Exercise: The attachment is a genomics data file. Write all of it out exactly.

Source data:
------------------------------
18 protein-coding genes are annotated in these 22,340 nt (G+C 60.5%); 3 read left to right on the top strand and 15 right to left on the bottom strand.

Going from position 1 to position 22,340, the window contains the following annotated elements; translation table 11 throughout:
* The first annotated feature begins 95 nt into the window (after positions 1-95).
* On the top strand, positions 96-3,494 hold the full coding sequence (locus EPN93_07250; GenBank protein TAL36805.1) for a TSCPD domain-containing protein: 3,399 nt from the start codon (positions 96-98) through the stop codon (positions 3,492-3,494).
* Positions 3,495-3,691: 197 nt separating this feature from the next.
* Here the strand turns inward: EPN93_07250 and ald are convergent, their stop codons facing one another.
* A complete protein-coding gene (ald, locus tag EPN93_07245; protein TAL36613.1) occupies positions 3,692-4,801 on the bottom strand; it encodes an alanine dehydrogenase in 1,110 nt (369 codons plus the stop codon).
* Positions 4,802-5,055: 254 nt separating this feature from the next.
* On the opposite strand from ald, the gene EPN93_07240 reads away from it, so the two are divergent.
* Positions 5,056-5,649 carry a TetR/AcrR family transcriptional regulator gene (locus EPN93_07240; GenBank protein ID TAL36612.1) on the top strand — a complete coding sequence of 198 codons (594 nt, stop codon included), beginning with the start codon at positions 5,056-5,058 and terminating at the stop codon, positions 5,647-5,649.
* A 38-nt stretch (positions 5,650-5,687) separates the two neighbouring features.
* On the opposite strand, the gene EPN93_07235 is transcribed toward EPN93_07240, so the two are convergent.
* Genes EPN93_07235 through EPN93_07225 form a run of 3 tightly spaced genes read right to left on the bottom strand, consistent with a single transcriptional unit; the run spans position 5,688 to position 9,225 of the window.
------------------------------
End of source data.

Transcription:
18 protein-coding genes are annotated in these 22,340 nt (G+C 60.5%); 3 read left to right on the top strand and 15 right to left on the bottom strand.

Going from position 1 to position 22,340, the window contains the following annotated elements; translation table 11 throughout:
* The first annotated feature begins 95 nt into the window (after positions 1-95).
* On the top strand, positions 96-3,494 hold the full coding sequence (locus EPN93_07250; GenBank protein TAL36805.1) for a TSCPD domain-containing protein: 3,399 nt from the start codon (positions 96-98) through the stop codon (positions 3,492-3,494).
* Positions 3,495-3,691: 197 nt separating this feature from the next.
* Here the strand turns inward: EPN93_07250 and ald are convergent, their stop codons facing one another.
* A complete protein-coding gene (ald, locus tag EPN93_07245; protein TAL36613.1) occupies positions 3,692-4,801 on the bottom strand; it encodes an alanine dehydrogenase in 1,110 nt (369 codons plus the stop codon).
* Positions 4,802-5,055: 254 nt separating this feature from the next.
* On the opposite strand from ald, the gene EPN93_07240 reads away from it, so the two are divergent.
* Positions 5,056-5,649 carry a TetR/AcrR family transcriptional regulator gene (locus EPN93_07240; GenBank protein ID TAL36612.1) on the top strand — a complete coding sequence of 198 codons (594 nt, stop codon included), beginning with the start codon at positions 5,056-5,058 and terminating at the stop codon, positions 5,647-5,649.
* A 38-nt stretch (positions 5,650-5,687) separates the two neighbouring features.
* On the opposite strand, the gene EPN93_07235 is transcribed toward EPN93_07240, so the two are convergent.
* Genes EPN93_07235 through EPN93_07225 form a run of 3 tightly spaced genes read right to left on the bottom strand, consistent with a single transcriptional unit; the run spans position 5,688 to position 9,225 of the window.